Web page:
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I'm looking for an anti-customer service job.
September 28, 2011 2:10 PM   Subscribe

I'm looking for an anti-customer service job.

I've been working in jobs that require good customer service (e.g. retail and then attorney).

Doing this has made me actively despise humanity. I figure that rather than trying to turn away from my natural instincts, I should embrace this part of myself and try to find a niche doing work that others may find unsavory.

So, are there jobs you know where the person has to reject applications, tell people no, or do other things that may make the client or customer mad on a regular basis?
posted by stedman15 to Work & Money (60 answers total) 18 users marked this as a favorite
 
Teaching?
posted by Melismata at 2:11 PM on September 28, 2011 [5 favorites]


You might find collections work more to your liking. What about being a repo person?
posted by S'Tella Fabula at 2:11 PM on September 28, 2011 [2 favorites]


Collections.
posted by Zophi at 2:11 PM on September 28, 2011 [1 favorite]


Collections. Guaranteed to make you no friends whatsoever.
posted by WorkingMyWayHome at 2:12 PM on September 28, 2011


You sound like a perfect candidate for debt collector
posted by buggzzee23 at 2:12 PM on September 28, 2011


Prison guard?
posted by WorkingMyWayHome at 2:12 PM on September 28, 2011


Work in Quality Control or Quality Assurance.
posted by Caravantea at 2:13 PM on September 28, 2011 [4 favorites]


Insurance Claims Adjuster
posted by Rock Steady at 2:16 PM on September 28, 2011 [1 favorite]


DMV? Post office? Parking meter enforcement?
posted by SpaceWarp13 at 2:17 PM on September 28, 2011 [1 favorite]


Human resources is the natural home for anyone who actively despises humanity.
posted by A Thousand Baited Hooks at 2:17 PM on September 28, 2011 [32 favorites]


Investment banking
posted by prunes at 2:17 PM on September 28, 2011 [1 favorite]


doing work that others may find unsavory.

Just keep in mind that this doesn't mean you don't have clients. If you're a repo man, you have to keep whoever you're repo'ing for happy. That's your client. Just because you get to be nasty to people (and, really, is that what you want in a job?) doesn't mean you don't have to make someone happy.

Having said all that, I'd look at being a cop. Your legal skills might be put to use, and while you have to make your superiors happy, you can be as nasty as you want to most people you deal with and you'll have a whole brotherhood of armed men covering your ass for you.
posted by Dasein at 2:19 PM on September 28, 2011 [5 favorites]


For what it's worth, I think you should try to turn away from your natural instincts.

Embracing the part of you that despises humanity doesn't seem like a good long-term plan.
posted by box at 2:19 PM on September 28, 2011 [16 favorites]


Since you're an attorney, you might want to consider insurance defense; it does require you to play nice with the claims adjusters and people from the insurance company, but a lot of them hate humanity, too, so it shouldn't be as hard.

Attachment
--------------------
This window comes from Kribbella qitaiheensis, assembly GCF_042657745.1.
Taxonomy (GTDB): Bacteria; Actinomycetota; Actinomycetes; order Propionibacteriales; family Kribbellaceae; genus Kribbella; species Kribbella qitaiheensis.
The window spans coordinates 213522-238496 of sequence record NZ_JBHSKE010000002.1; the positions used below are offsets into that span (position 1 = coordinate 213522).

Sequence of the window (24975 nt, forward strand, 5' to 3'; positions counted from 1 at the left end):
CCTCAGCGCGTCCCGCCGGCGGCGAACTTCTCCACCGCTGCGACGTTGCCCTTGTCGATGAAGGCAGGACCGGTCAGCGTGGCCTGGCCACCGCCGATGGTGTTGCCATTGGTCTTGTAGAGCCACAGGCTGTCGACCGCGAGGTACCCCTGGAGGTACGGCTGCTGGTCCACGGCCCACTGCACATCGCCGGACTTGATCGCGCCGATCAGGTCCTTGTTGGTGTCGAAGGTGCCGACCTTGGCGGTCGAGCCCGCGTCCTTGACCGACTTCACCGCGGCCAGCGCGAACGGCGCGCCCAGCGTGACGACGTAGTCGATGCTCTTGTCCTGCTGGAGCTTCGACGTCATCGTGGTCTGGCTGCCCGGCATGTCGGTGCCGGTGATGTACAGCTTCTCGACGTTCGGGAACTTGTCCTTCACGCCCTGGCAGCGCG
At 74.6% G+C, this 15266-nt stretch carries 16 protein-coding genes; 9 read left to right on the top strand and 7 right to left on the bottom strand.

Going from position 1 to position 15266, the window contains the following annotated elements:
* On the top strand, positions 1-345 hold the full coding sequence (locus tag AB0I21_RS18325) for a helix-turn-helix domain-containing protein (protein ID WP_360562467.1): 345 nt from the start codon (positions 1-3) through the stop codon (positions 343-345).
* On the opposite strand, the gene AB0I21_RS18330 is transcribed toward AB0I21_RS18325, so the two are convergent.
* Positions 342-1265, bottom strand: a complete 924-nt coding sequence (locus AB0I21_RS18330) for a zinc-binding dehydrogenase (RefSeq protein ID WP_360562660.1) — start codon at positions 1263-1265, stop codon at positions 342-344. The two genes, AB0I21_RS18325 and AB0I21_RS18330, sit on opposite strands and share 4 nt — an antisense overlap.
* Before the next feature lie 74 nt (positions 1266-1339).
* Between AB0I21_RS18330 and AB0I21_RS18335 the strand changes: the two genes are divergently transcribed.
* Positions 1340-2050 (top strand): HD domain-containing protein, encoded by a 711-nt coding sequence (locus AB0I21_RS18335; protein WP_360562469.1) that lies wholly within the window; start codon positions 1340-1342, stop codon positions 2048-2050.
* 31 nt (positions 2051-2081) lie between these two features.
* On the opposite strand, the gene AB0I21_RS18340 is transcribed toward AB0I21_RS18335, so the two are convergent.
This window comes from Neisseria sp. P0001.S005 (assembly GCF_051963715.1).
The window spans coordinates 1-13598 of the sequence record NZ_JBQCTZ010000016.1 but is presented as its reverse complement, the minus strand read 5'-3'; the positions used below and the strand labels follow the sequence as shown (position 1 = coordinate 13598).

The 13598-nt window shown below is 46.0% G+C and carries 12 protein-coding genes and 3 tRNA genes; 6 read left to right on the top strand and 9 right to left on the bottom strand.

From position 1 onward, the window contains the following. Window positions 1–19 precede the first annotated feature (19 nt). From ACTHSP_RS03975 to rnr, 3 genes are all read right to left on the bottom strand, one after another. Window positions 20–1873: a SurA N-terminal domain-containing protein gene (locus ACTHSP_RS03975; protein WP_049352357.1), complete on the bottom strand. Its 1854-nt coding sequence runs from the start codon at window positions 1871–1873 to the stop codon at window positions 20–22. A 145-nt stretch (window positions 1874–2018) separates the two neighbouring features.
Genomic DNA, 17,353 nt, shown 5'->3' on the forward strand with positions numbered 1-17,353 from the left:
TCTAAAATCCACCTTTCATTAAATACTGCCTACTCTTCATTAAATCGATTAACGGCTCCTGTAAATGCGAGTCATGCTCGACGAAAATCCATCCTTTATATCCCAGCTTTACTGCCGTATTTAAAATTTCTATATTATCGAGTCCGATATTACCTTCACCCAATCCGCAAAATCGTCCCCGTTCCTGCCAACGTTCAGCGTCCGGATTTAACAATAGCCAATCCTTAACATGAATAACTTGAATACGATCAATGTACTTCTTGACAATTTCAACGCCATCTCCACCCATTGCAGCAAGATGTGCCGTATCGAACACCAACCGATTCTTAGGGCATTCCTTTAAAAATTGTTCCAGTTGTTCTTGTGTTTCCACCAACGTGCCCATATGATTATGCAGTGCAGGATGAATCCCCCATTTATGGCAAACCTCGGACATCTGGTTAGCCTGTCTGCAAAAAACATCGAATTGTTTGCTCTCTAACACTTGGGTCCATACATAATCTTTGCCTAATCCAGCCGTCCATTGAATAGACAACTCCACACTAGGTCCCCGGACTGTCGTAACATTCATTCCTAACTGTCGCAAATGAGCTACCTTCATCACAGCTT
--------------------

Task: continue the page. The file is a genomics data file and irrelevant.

posted by Bulgaroktonos at 2:24 PM on September 28, 2011


The Foreign Service Officer positions with the State Department have jobs where you deny visa applications all day.
posted by colin_l at 2:28 PM on September 28, 2011 [2 favorites]


Definitely law enforcement. You're literally trained to view your fellow man as a potential perpetrator.
posted by Thorzdad at 2:28 PM on September 28, 2011 [2 favorites]


Work at the plan check desk at the county building department. Those people take great joy in crushing people's spirits. You would thrive there.
posted by chevyvan at 2:29 PM on September 28, 2011 [4 favorites]


While I favorited the comment about embracing despising not being a good long-term plan, I agree with the idea of quality assurance or some kind of regulatory review as satisfying.

I get to review environmental reports to see if folks really have cleaned up their hazardous waste sites like they were supposed to. Needless to say, I catch a lot of folks cutting corners and document that. While I generally have to be polite to them, even when I'm disagreeing with their "science", I can sometimes work in a little judicial snark.
posted by ldthomps at 2:29 PM on September 28, 2011 [1 favorite]


I say "no" to people all the time, and I totally love my job. I'm a person who is a "gatekeeper" over user access to electronic medical records (and a whole bunch of other stuff). Basically, a job like mine wouldn't exist if it weren't for HIPAA. While I don't despise humanity, I imagine there are a number of people whose access I shut off (because I had to) that are certain I am bent on destroying the human race.

I'd recommend looking for a job that you can love. That doesn't necessarily mean "whilst accentuating your talents at, um, despising humanity, and strengthening your existing skills in ruining someone's day.

If you got into human trafficking, you'd be maximizing your potential as a destroyer of lives. You would also be the bane of the multitudes. I wouldn't recommend it.

Wouldn't you rather have a career that didn't make you hate people?
posted by erasorhed at 2:29 PM on September 28, 2011 [1 favorite]


You should be an accountant for a grant-based or state-funded organization - our accountants tell people no all the time! No, seriously. It's the best of both worlds - you have to say no to administrators and regular folks and so on, but you don't have the "everyone hates you" thing. Some of our accountants are quite popular and beloved.
posted by Frowner at 2:31 PM on September 28, 2011 [1 favorite]


Work for the IRS.
posted by Wordwoman at 2:35 PM on September 28, 2011 [1 favorite]


You saw the movie Up in the Air perhaps? Be that guy who flies around telling people "You're fired" on behalf of cowardly bosses. Or on the flying tip, become a TSA officer.
posted by adamrice at 2:35 PM on September 28, 2011